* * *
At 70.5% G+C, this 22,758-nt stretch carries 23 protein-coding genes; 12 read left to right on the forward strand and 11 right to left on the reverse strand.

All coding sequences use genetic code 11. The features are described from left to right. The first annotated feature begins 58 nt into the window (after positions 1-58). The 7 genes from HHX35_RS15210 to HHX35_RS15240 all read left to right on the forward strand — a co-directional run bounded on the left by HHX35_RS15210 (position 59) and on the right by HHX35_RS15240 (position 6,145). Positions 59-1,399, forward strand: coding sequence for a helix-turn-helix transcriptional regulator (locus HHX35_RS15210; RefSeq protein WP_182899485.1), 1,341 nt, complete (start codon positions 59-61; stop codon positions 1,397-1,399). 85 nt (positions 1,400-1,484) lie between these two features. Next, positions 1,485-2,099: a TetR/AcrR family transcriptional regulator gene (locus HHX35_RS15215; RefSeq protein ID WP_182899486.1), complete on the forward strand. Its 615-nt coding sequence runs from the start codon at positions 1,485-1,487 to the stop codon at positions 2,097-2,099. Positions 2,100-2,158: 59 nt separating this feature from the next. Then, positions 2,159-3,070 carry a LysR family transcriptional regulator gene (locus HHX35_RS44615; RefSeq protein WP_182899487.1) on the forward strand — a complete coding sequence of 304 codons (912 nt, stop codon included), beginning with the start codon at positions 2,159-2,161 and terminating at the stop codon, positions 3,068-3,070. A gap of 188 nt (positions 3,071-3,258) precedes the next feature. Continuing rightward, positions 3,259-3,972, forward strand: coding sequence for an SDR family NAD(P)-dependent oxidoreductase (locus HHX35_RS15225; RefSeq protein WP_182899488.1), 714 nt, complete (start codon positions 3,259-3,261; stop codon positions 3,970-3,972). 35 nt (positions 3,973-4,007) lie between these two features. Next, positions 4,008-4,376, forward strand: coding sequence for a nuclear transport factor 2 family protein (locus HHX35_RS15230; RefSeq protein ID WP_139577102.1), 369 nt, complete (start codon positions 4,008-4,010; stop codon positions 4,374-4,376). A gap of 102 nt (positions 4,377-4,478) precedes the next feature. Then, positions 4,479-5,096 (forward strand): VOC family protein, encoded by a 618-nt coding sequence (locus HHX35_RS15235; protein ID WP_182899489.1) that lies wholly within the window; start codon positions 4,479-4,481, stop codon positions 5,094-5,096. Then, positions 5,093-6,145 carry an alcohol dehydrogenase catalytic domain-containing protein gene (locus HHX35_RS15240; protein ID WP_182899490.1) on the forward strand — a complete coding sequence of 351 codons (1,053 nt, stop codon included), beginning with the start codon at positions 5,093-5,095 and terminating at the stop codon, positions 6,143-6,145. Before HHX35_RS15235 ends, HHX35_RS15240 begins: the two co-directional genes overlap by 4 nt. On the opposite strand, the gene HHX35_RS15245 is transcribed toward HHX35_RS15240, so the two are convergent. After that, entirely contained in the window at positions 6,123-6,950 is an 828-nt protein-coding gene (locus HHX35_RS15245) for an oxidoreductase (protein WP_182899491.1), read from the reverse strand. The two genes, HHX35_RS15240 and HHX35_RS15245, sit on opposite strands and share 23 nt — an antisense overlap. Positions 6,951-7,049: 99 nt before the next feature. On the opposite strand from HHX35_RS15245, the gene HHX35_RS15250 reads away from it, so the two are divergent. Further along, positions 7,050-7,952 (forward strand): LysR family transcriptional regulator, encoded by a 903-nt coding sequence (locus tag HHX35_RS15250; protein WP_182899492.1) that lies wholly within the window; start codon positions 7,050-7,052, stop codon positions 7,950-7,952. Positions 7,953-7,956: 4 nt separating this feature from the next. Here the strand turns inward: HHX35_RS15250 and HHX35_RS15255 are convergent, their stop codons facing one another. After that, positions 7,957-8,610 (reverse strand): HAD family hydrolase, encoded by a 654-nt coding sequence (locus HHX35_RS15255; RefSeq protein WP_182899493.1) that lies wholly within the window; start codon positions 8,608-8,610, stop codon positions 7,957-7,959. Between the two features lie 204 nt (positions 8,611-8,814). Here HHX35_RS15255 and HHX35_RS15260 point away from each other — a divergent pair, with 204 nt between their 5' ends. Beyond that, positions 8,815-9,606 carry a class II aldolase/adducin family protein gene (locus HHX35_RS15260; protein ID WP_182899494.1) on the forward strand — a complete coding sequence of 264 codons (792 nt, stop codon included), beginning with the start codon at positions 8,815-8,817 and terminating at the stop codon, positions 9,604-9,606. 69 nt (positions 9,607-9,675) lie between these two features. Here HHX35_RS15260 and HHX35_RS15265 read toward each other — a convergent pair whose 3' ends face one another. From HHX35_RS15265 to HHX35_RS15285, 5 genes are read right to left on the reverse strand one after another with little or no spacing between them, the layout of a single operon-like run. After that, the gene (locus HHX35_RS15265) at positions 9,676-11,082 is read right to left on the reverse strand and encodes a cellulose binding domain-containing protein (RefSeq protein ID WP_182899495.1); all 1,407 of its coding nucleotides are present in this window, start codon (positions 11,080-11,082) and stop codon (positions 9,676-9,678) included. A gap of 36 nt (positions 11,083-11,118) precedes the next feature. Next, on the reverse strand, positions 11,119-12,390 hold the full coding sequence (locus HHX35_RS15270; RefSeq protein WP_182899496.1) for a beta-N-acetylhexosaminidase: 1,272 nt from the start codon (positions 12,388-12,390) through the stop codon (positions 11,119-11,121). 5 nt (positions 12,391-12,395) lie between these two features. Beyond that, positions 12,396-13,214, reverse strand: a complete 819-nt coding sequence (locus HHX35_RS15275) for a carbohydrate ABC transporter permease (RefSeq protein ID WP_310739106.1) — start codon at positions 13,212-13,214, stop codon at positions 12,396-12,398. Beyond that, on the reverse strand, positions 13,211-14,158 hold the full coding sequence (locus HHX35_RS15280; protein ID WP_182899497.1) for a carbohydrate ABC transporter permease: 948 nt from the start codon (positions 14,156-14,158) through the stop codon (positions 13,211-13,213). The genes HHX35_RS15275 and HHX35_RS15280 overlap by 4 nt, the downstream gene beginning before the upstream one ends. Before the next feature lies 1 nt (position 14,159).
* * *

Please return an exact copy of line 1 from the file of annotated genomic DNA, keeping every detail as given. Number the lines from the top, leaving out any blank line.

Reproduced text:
At 70.5% G+C, this 22,758-nt stretch carries 23 protein-coding genes; 12 read left to right on the forward strand and 11 right to left on the reverse strand.